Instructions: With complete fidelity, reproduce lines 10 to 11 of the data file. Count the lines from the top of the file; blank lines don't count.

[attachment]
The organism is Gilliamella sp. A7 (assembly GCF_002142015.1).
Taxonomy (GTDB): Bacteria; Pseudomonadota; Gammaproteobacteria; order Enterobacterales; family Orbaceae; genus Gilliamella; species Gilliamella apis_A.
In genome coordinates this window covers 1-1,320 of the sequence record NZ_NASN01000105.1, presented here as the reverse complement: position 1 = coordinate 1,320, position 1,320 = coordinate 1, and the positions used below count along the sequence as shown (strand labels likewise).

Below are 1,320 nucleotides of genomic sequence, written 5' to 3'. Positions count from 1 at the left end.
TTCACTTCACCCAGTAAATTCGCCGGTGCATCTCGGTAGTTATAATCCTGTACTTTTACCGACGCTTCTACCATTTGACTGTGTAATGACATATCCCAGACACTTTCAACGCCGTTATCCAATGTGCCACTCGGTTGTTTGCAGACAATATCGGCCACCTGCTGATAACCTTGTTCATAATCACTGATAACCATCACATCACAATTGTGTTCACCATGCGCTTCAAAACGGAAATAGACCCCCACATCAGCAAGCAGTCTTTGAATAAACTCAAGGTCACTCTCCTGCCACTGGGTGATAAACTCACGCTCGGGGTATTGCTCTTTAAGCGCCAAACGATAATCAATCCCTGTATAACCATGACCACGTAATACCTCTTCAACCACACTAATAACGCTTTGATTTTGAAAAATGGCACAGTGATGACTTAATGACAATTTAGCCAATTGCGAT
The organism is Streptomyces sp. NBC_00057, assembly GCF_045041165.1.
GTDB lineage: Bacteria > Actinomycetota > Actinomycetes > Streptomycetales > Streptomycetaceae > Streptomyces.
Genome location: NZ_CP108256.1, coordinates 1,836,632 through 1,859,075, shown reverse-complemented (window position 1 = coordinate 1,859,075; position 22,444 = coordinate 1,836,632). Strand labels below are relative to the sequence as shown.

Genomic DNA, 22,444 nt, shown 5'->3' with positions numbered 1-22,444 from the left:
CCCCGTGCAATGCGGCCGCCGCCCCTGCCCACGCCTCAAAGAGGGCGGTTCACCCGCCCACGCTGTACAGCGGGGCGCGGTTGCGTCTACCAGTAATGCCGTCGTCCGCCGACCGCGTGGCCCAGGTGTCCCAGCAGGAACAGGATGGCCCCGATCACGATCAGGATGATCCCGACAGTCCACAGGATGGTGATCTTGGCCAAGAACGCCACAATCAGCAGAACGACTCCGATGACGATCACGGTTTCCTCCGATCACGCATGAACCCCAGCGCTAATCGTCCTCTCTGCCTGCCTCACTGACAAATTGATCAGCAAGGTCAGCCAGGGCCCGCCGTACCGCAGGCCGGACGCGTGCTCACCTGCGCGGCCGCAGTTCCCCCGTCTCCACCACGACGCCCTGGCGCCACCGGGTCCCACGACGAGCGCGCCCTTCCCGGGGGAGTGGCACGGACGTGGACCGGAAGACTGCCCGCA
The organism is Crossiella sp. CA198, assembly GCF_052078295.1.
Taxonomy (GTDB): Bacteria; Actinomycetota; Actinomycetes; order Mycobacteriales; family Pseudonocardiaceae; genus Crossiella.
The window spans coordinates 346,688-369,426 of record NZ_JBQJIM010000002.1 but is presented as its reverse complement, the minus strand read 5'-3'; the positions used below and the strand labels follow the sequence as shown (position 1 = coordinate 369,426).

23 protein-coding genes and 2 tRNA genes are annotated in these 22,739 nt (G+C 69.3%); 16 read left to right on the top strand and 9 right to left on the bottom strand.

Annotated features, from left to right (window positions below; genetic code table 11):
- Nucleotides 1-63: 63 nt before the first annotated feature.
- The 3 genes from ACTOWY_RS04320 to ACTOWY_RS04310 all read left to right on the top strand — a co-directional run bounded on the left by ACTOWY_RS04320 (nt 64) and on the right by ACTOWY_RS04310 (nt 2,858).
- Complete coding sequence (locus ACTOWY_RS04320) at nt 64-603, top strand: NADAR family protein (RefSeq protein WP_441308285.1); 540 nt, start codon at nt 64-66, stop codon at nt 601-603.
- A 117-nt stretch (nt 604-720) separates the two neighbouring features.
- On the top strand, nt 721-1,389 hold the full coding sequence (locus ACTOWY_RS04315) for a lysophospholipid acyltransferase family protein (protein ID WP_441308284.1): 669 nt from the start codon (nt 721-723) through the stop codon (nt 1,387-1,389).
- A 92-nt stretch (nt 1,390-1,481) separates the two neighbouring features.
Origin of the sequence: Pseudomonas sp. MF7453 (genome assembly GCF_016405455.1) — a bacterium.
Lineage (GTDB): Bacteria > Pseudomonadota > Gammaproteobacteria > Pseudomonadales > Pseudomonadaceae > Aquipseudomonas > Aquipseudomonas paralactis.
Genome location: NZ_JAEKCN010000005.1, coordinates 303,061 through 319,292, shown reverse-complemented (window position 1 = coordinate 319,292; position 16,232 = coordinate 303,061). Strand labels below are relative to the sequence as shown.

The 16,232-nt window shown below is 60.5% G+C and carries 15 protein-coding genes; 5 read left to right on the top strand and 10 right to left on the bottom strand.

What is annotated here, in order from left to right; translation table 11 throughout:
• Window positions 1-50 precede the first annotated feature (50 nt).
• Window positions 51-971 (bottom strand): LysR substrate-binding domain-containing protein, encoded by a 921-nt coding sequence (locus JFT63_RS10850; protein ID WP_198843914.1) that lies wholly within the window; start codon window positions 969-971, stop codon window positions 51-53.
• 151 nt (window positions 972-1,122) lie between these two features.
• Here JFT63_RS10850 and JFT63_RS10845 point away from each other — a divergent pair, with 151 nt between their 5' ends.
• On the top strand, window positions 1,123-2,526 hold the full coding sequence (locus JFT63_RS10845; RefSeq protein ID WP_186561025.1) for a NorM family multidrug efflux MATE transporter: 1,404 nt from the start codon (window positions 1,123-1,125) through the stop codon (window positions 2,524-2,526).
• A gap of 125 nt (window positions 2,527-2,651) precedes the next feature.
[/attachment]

CCCCGTGCAATGCGGCCGCCGCCCCTGCCCACGCCTCAAAGAGGGCGGTTCACCCGCCCACGCTGTACAGCGGGGCGCGGTTGCGTCTACCAGTAATGCCGTCGTCCGCCGACCGCGTGGCCCAGGTGTCCCAGCAGGAACAGGATGGCCCCGATCACGATCAGGATGATCCCGACAGTCCACAGGATGGTGATCTTGGCCAAGAACGCCACAATCAGCAGAACGACTCCGATGACGATCACGGTTTCCTCCGATCACGCATGAACCCCAGCGCTAATCGTCCTCTCTGCCTGCCTCACTGACAAATTGATCAGCAAGGTCAGCCAGGGCCCGCCGTACCGCAGGCCGGACGCGTGCTCACCTGCGCGGCCGCAGTTCCCCCGTCTCCACCACGACGCCCTGGCGCCACCGGGTCCCACGACGAGCGCGCCCTTCCCGGGGGAGTGGCACGGACGTGGACCGGAAGACTGCCCGCA
The organism is Crossiella sp. CA198, assembly GCF_052078295.1.